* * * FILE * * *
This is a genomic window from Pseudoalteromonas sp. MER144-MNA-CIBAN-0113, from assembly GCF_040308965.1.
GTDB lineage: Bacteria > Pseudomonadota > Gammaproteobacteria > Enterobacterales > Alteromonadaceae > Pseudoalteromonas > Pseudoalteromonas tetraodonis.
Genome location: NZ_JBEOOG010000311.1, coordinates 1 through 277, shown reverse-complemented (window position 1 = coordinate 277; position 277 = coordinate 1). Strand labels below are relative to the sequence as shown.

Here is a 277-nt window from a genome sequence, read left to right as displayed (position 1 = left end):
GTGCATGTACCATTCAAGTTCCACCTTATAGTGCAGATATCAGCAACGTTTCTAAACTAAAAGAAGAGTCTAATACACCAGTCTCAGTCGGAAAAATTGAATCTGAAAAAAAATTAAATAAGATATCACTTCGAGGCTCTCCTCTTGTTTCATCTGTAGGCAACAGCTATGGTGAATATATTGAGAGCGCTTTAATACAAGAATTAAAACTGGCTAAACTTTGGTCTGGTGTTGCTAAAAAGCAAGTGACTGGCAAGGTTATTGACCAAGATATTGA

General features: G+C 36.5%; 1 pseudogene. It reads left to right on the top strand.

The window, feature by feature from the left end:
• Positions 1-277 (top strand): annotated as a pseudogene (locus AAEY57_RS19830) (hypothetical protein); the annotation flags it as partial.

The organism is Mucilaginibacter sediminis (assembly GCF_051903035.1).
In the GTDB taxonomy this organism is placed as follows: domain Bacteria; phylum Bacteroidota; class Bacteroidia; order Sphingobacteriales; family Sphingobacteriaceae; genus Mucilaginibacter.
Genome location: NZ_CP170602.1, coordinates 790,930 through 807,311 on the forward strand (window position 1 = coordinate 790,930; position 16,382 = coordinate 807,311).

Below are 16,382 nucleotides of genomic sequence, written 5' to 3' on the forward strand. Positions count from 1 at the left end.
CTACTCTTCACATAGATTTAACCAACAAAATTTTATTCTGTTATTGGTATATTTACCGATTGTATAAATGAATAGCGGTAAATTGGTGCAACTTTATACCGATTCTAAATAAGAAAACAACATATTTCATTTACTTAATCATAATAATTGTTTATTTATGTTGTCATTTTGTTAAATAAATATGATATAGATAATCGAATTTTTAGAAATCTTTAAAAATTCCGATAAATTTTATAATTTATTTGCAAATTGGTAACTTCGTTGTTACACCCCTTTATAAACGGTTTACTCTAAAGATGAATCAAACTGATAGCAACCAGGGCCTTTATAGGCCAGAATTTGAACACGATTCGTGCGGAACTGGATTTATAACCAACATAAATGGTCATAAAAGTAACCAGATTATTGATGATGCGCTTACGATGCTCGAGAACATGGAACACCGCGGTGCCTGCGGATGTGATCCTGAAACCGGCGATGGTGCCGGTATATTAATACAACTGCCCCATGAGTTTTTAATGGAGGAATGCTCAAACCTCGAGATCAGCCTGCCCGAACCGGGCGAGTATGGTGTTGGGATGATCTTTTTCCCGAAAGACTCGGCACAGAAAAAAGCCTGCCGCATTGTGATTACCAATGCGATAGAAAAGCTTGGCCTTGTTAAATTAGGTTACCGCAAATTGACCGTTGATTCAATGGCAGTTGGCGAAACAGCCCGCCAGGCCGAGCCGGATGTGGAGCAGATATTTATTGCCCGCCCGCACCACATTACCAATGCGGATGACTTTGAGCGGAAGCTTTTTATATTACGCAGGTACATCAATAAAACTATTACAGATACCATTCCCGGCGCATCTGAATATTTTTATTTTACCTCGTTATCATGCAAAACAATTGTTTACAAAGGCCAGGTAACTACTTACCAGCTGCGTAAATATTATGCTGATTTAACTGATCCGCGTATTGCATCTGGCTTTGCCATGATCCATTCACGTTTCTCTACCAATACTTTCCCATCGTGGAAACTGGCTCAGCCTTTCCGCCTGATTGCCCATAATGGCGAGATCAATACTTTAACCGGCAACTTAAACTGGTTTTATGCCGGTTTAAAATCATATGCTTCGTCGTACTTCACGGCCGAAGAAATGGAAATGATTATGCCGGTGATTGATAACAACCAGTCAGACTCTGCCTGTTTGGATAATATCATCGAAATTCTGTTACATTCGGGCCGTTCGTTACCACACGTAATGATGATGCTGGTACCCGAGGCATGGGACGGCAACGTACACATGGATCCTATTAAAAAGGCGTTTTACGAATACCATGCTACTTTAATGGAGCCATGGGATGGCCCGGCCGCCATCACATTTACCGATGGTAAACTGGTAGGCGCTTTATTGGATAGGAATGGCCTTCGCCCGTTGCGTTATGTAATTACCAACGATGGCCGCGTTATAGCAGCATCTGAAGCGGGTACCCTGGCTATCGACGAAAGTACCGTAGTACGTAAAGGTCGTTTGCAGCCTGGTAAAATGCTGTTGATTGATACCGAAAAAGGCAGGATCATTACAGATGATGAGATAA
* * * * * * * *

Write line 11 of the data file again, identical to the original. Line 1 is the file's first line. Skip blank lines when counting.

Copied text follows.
Genome location: NZ_CP170602.1, coordinates 790,930 through 807,311 on the forward strand (window position 1 = coordinate 790,930; position 16,382 = coordinate 807,311).